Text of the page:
NUMSA defends Vavi against Stalinist slanders

NUMSA campaign against e-tolls (electronic toll collection on toll roads) on the ‘March for Youth Jobs’  – the South African Communist Party attacked the NUMSA campaign
NUMSA campaign against e-tolls (electronic toll collection on toll roads) on the ‘March for Youth Jobs’ – the South African Communist Party attacked the NUMSA campaign

THE National Union of Metalworkers of South Africa (NUMSA) has issued a response to the South African Communist Party (SACP) November 2014 Augmented Central Committee.

The following are extracts from the NUMSA statement: ‘The Augmented Central Committee of the SACP, held on 28-30 November 2014, issued a statement titled “Expose the regime change agenda! Defend our democratic institutions! Build the unity of the working class!”.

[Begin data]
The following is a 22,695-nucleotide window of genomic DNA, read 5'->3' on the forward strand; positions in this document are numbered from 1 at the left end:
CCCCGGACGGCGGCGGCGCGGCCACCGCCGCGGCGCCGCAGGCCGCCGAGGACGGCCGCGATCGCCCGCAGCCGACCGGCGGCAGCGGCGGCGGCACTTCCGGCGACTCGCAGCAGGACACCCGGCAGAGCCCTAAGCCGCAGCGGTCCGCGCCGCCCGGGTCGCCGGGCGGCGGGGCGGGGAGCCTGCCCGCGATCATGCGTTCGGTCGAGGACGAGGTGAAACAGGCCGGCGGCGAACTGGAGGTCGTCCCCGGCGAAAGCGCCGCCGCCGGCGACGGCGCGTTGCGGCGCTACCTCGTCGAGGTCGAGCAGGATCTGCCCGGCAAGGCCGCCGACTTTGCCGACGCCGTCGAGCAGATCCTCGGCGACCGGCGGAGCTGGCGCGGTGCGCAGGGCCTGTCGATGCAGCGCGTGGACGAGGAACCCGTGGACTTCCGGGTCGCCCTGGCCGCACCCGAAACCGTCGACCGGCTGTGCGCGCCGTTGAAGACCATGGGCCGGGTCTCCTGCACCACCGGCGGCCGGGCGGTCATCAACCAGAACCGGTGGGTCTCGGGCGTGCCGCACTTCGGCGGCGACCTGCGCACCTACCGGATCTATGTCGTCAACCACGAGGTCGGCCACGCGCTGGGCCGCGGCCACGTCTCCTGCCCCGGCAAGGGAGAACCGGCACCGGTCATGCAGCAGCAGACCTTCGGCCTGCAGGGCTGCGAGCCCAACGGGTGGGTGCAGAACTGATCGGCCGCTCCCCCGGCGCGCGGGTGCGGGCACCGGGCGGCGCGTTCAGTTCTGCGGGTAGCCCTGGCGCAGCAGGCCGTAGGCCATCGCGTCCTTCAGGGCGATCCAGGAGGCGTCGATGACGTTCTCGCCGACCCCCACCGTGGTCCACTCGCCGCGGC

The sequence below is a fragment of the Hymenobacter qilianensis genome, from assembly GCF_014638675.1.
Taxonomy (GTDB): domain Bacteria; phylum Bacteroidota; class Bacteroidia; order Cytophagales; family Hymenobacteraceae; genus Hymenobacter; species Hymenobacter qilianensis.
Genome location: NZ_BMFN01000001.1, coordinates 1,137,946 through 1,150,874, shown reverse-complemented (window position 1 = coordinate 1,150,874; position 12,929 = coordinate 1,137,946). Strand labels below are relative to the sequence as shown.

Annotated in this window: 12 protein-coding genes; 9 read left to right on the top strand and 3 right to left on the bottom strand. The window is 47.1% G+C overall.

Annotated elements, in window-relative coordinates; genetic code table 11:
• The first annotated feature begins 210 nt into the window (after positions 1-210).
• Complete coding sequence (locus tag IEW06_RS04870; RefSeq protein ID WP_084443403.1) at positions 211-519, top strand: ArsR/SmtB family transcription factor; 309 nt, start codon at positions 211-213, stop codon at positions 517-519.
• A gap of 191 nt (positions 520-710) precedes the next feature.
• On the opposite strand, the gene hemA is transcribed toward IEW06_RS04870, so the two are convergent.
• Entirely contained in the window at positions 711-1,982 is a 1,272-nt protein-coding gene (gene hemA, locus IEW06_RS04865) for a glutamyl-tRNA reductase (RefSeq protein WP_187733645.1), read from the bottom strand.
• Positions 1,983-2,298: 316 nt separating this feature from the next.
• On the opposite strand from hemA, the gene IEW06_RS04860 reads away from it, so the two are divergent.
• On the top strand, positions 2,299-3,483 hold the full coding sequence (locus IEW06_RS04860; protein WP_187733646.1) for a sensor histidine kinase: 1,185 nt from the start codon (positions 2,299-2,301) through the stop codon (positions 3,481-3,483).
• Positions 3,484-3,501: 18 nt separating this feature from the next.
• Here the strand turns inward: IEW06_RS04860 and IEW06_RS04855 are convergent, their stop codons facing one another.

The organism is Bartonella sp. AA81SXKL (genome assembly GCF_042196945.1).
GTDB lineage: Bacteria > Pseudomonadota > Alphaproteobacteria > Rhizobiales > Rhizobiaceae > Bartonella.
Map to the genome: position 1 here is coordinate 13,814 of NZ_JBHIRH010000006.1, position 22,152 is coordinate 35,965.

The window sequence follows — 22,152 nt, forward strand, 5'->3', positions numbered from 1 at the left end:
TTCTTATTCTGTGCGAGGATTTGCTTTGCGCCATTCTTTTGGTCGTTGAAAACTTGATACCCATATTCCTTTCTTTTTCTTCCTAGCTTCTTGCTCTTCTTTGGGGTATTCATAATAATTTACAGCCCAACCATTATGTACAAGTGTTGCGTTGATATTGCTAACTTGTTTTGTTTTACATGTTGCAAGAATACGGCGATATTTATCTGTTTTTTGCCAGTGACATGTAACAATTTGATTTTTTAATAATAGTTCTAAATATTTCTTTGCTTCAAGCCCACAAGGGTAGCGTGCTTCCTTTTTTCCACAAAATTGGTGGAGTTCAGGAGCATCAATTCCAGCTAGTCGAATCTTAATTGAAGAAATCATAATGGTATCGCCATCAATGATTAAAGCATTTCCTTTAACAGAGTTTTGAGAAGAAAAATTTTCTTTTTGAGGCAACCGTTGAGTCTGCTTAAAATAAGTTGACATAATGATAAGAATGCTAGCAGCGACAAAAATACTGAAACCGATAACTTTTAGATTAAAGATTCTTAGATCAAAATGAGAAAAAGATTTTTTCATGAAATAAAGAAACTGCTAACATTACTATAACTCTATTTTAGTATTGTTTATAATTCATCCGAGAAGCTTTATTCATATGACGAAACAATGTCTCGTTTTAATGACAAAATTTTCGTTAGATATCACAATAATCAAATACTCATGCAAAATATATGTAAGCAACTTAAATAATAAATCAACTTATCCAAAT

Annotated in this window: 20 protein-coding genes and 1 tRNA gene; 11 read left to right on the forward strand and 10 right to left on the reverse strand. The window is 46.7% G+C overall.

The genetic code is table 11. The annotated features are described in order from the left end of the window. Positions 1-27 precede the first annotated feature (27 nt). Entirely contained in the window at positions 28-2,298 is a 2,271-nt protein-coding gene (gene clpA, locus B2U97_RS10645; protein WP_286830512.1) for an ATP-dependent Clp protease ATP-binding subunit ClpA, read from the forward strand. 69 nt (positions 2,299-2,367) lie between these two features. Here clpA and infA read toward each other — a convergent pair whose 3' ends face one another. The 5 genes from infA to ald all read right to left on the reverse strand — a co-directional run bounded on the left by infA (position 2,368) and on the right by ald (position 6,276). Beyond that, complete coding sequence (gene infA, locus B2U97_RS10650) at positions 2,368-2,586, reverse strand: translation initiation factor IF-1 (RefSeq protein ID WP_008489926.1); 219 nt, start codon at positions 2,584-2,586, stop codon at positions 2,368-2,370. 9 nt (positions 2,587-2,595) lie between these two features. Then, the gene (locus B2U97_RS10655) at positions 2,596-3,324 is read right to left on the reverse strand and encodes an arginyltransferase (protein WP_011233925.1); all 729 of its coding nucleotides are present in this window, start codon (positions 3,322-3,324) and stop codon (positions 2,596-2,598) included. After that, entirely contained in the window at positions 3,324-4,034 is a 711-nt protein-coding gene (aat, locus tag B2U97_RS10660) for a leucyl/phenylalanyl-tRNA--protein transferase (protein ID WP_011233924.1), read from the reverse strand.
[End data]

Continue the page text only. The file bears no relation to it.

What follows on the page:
‘We are not surprised that this label of a “regime change agenda” has been mentioned in a malicious document that is currently circulating, penned by so-called “concerned NUMSA members”.

‘Instead of engaging in open ideological contest, the faceless writers of that nasty document decided to engage in primitive and underhanded tactics against us. We are however not surprised, this is class struggle.

‘It started with Zwelinzima Vavi, who was accused, by some intelligence document that circulated in COSATU circles, of working with opposition parties and plotting with foreign intelligence agencies.

‘Later on, it was Public Protector Advocate Thuli Madonsela, accused of working for foreign agencies to wreck South Africa’s democratic institution. Now it is NUMSA. We are accused of working with international forces to implement a “regime change agenda” in South Africa.

‘We freely and openly admit that we do want a regime change indeed. We want a change from the current regime of Colonialism of a Special Type to a revolutionary-democratic regime as a transitional stepping stone towards socialism. We have said this all along, and we owe no one an apology!